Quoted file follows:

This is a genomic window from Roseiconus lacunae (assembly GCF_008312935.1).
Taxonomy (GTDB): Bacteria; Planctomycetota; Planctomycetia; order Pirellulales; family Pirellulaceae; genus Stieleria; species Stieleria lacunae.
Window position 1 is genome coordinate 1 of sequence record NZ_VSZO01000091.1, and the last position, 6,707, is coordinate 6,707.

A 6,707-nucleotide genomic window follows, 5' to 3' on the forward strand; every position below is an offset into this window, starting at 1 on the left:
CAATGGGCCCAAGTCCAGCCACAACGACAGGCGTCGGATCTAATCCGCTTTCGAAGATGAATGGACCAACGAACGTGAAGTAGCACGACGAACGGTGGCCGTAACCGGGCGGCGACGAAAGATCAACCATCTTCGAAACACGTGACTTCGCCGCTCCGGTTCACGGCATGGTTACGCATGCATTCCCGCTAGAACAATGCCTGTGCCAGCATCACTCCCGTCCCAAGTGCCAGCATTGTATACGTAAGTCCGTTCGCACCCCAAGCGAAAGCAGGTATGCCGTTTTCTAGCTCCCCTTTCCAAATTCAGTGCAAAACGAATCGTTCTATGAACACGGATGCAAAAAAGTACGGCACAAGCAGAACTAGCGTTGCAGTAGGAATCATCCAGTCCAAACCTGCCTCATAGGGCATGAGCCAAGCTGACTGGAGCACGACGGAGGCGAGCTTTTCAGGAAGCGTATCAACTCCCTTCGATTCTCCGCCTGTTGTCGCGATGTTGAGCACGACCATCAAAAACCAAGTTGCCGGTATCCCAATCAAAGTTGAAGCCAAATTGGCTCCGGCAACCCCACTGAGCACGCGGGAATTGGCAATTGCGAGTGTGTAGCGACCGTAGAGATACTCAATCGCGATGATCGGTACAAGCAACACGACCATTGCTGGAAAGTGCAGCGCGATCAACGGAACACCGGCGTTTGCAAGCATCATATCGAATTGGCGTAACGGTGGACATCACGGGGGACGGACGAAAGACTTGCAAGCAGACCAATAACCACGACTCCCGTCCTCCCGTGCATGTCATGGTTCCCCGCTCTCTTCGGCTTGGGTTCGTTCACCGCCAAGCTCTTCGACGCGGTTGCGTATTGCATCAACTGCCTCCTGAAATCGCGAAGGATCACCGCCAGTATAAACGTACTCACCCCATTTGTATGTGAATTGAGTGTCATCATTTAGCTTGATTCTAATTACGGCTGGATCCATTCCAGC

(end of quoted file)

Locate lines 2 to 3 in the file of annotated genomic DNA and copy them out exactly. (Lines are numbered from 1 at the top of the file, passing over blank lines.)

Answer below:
Taxonomy (GTDB): Bacteria; Planctomycetota; Planctomycetia; order Pirellulales; family Pirellulaceae; genus Stieleria; species Stieleria lacunae.
Window position 1 is genome coordinate 1 of sequence record NZ_VSZO01000091.1, and the last position, 6,707, is coordinate 6,707.